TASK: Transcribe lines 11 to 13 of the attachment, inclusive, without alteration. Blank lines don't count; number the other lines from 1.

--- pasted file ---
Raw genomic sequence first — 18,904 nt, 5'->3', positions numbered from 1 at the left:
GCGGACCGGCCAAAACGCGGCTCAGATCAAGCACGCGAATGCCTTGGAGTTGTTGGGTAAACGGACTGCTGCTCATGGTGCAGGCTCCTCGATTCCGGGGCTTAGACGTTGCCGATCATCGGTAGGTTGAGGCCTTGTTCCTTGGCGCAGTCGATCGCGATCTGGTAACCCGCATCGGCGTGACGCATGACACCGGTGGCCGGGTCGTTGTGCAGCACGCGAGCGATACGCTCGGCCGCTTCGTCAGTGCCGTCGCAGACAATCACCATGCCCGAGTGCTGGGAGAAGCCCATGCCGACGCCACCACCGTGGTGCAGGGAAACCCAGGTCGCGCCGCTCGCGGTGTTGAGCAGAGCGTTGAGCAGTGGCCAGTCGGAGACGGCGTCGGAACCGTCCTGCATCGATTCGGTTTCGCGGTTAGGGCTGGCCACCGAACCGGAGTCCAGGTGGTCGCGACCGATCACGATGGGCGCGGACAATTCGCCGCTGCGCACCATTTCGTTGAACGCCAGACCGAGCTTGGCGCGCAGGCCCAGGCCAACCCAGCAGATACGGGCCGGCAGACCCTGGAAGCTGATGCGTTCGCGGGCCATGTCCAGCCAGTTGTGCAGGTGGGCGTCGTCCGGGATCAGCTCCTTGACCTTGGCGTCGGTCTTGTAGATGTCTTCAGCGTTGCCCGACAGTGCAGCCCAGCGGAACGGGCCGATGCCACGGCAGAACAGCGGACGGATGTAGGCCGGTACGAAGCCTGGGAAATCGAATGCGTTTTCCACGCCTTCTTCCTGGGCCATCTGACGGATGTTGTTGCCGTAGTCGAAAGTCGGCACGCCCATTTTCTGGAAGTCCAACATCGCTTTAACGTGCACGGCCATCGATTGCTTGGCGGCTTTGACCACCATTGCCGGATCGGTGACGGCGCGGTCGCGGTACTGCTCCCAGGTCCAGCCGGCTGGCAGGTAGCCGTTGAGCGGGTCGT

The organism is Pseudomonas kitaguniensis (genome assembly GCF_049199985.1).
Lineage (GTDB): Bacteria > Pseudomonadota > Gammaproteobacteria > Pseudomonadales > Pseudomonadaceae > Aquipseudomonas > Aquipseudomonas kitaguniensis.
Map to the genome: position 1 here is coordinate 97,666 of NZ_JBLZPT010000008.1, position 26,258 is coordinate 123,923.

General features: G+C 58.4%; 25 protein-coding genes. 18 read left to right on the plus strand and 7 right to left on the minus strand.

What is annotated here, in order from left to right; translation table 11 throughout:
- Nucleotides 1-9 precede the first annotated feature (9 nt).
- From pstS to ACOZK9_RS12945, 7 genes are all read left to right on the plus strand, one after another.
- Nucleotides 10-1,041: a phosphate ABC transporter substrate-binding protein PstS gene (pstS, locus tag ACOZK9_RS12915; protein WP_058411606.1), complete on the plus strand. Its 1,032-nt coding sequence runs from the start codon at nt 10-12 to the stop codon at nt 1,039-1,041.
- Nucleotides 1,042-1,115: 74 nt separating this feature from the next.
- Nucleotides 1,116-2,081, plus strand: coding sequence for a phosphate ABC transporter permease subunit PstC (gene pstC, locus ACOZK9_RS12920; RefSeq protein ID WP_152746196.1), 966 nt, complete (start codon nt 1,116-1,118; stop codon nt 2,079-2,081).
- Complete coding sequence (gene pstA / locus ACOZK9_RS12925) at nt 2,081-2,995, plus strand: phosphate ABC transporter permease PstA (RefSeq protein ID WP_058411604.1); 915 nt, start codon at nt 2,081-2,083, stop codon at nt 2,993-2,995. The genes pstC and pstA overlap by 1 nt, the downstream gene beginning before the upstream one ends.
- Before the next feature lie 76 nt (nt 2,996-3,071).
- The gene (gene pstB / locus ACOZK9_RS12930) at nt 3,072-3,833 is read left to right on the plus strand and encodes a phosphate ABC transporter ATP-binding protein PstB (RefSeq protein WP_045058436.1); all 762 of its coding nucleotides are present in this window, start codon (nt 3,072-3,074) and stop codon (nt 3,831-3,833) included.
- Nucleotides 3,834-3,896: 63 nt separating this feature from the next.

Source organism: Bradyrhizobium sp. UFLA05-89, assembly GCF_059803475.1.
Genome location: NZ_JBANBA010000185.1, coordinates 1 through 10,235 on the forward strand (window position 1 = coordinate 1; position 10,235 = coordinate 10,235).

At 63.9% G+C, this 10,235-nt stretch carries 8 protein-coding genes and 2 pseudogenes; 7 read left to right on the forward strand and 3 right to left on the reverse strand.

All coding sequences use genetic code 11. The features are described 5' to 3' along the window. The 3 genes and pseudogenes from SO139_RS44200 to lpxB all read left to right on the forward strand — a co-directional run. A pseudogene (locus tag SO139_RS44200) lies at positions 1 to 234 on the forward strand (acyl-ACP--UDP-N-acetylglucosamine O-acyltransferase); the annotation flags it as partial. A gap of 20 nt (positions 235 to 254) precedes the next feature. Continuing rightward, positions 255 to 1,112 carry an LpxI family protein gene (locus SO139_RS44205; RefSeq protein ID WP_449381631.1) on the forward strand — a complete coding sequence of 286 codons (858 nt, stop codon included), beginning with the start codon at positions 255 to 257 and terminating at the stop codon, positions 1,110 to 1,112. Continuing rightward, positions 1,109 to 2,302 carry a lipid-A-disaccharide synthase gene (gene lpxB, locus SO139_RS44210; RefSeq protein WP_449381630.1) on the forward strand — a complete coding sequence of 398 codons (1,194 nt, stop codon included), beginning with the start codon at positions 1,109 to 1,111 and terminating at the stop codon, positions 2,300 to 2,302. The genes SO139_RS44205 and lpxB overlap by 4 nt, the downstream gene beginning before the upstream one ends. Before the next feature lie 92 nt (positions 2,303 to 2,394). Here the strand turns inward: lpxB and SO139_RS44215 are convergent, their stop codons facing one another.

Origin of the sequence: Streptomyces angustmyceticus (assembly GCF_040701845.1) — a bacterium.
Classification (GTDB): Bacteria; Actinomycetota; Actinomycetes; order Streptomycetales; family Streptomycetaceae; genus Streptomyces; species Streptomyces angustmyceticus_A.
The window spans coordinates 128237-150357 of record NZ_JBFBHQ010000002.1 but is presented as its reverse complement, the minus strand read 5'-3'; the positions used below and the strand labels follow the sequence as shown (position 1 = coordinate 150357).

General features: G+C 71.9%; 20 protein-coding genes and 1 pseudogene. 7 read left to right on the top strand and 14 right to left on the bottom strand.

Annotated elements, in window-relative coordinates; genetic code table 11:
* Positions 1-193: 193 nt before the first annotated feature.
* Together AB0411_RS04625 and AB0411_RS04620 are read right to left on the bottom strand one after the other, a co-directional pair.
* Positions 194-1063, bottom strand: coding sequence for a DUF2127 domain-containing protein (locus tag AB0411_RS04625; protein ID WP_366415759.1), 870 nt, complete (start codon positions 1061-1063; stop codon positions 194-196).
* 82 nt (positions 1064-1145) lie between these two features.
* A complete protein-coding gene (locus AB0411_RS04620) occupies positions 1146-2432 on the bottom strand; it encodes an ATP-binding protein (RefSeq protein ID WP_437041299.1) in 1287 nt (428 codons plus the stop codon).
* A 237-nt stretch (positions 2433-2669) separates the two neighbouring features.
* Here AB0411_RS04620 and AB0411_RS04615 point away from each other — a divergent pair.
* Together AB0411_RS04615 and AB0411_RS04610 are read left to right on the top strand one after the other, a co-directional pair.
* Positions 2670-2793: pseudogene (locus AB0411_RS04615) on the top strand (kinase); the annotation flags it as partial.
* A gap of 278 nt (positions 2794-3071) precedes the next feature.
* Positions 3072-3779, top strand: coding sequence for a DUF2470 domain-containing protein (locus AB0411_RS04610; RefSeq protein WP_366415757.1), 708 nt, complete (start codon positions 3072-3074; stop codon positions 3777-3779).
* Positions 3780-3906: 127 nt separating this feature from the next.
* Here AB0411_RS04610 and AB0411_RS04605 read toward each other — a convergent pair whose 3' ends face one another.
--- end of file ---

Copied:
- Nucleotides 1,042-1,115: 74 nt separating this feature from the next.
- Nucleotides 1,116-2,081, plus strand: coding sequence for a phosphate ABC transporter permease subunit PstC (gene pstC, locus ACOZK9_RS12920; RefSeq protein ID WP_152746196.1), 966 nt, complete (start codon nt 1,116-1,118; stop codon nt 2,079-2,081).
- Complete coding sequence (gene pstA / locus ACOZK9_RS12925) at nt 2,081-2,995, plus strand: phosphate ABC transporter permease PstA (RefSeq protein ID WP_058411604.1); 915 nt, start codon at nt 2,081-2,083, stop codon at nt 2,993-2,995. The genes pstC and pstA overlap by 1 nt, the downstream gene beginning before the upstream one ends.